Is it wrong to discuss people’s motivations?

I received from Red Phillips an article he had written at the Ether Zone criticizing my recent article at FrontPage Magazine on the antiwar right. I wrote back to him.

Mr. Phillips,

Thanks for sending your article criticizing my piece on the antiwar right.

Your entire argument is that it is wrong to discuss psychological motivations. That is true when dealing with people who are making rational arguments themselves and are more or less staying within the rules of debate. But if the people you’re dealing with are evidently acting out of emotion and not staying within the rules of debate, or if they show contempt for any common ground of civility, or for any common ground as Americans, that rule no longer applies. For example, many Democrats in the last election not only acted as if they hated Bush, they even admitted that they were consumed by hatred of Bush. Is this phenomenon of Bush-hatred off limits for anyone to comment on? By your logic it would be.

For the last three years, I and others have been amazed and appalled at what has happened to much of the paleocon right, how hatred of the neoconservatives has become their consuming passion, with everything else centered around that. It reached the point where for the paleocons, “the enemy of my enemy is my friend,” meaning that they would support anything or anyone that the neocons opposed, or that our “Neocon Occupied Government” opposed. I first saw this at 9/11, when people I had known on the right began to say things in defense of Arab terrorists and bin Laden. When they did this, I stopped speaking to them. According to you, this big and important subject, paleocon hatred of neocons, sometimes of Israel, and sometimes of America itself, is off-limits. We can’t talk about it, because that would mean looking at a person’s motivations. We can’t talk about the motivations of people who regularly publish, in a magazine they call The American Conservative, the rantings of anti-American British leftists.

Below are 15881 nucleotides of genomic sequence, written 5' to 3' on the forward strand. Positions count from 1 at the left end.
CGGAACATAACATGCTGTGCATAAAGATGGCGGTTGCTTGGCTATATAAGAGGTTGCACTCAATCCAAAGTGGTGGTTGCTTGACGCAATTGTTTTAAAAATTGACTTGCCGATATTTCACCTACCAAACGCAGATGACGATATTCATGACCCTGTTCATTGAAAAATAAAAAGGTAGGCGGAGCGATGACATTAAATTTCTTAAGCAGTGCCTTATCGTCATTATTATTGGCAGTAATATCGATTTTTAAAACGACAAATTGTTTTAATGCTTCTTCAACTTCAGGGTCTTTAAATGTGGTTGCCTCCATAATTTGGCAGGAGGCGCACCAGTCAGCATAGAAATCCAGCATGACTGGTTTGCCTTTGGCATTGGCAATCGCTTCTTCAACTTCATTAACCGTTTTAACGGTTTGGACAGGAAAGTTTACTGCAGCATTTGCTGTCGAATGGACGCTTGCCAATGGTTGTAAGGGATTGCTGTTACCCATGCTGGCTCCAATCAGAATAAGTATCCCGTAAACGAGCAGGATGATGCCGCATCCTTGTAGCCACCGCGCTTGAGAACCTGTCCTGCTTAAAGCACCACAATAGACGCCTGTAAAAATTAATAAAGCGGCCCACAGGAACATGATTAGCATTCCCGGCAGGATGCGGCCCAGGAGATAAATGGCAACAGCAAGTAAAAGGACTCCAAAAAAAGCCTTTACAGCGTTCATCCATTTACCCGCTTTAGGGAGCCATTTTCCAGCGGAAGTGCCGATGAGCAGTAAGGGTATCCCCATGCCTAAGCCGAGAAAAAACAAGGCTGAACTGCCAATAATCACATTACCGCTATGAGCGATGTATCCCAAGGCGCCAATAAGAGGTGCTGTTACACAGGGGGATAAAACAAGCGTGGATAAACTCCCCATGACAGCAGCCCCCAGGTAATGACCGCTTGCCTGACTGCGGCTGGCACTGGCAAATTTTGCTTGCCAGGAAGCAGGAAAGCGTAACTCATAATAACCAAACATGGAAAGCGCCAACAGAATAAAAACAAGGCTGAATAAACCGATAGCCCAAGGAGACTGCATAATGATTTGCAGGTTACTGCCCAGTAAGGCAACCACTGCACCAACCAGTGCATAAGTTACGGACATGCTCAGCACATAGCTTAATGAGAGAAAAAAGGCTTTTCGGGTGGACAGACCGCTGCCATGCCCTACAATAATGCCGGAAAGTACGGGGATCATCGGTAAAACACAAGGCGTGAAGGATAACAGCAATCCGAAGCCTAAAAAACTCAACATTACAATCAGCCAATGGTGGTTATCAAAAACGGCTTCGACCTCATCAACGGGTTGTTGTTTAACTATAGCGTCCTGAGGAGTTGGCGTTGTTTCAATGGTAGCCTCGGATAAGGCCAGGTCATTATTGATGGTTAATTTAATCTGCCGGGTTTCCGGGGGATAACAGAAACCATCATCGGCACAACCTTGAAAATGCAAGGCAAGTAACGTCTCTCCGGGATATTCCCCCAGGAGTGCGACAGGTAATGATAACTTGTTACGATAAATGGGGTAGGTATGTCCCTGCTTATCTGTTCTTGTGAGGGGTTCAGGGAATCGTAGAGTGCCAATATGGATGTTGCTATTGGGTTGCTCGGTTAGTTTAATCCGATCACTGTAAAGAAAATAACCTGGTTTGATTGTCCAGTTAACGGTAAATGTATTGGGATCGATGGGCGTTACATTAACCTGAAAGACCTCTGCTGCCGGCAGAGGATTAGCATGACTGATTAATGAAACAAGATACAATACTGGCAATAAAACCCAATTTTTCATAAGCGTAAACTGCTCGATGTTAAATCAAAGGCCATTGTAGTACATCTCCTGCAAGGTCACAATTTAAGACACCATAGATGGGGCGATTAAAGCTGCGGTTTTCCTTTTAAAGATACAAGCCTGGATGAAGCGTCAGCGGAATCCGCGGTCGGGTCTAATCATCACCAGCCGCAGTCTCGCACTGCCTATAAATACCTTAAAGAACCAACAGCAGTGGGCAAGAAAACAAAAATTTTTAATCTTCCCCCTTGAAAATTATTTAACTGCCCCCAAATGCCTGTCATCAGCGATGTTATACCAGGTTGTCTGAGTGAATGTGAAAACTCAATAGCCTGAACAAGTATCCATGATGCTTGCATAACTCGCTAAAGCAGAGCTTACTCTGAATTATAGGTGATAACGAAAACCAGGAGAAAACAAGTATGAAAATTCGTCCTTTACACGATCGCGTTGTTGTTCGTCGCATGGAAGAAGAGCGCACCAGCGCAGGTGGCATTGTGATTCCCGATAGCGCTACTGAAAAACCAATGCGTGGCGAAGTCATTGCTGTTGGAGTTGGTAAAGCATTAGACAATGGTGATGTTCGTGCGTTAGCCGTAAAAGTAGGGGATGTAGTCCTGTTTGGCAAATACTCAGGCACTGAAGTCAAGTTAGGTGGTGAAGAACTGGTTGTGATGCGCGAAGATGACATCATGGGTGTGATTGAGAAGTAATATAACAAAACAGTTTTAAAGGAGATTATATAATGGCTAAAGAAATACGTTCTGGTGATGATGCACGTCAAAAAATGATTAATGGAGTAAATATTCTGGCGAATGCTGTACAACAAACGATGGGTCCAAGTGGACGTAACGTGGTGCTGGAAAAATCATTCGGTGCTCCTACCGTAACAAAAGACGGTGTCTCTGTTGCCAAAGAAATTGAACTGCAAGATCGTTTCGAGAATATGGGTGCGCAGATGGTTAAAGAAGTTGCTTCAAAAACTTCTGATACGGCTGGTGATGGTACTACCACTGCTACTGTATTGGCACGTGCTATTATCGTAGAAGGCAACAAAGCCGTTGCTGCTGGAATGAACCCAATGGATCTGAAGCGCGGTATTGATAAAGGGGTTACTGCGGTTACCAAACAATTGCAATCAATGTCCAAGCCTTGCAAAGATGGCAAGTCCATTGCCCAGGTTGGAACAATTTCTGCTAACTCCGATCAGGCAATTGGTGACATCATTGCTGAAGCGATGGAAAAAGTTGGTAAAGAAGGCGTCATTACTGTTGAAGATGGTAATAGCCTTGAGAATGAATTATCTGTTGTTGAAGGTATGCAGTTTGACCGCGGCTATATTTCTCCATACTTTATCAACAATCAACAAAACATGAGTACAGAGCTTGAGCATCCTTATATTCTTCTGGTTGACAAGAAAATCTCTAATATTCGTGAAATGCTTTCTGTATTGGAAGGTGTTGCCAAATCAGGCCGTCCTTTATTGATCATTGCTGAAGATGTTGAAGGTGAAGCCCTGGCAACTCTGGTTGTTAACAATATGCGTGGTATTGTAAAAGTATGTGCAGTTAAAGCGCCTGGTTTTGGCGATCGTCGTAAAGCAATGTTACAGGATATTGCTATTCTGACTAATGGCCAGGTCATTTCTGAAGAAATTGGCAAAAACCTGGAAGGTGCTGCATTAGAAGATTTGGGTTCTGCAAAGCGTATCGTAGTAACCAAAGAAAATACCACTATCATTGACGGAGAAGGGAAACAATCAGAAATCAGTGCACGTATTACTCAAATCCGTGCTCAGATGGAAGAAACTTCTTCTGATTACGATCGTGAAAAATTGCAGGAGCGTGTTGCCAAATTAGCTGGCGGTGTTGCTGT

As I said, in normal debate, in which the participants are rational and following the rules of debate, they should not refer to each other’s personalities or motivations or psychology. But when the common ground breaks down, when, for example, one side shows that they simply regard certain parties as their enemy, and will say anything against them (an example I gave was’s ludicrous attack on the Clinton administration as “racist” against Chinese), then debate has ended, and one is free to examine the people in question as to their motives and character.

In your article, entitled “Reasoned Debate, Please,” you refer in passing to “the tyrant Lincoln.” The fact that you don’t supply any evidence for your name-calling against Lincoln, but just feel that you can call him a “tyrant” without more ado, suggests that you assume that all your readers simply have the same view of him. You don’t seem to realize that most Americans admire Lincoln as the man who saved the Union and would regard your conclusory statement about him as offensive, so offensive, indeed, that many of them wouldn’t want to read you or engage with you any more. You thus relegate yourself to the little community that shares your anti-Lincoln animus, and cut yourself off from the larger American community. I wonder if that simple fact has occurred to you.

Thus your use of the cheap insult against Lincoln accomplishes two things: it ends people’s wish to engage in debate with you (it certainly ends mine), and it gives them a reason to discuss the psychology of a person who would write an entire article insisting on “reasoned debate” while offhandedly calling one of America’s greatest and most respected presidents a “tyrant.”

Lawrence Auster

Posted by Lawrence Auster at December 22, 2004 09:02 AM | Send

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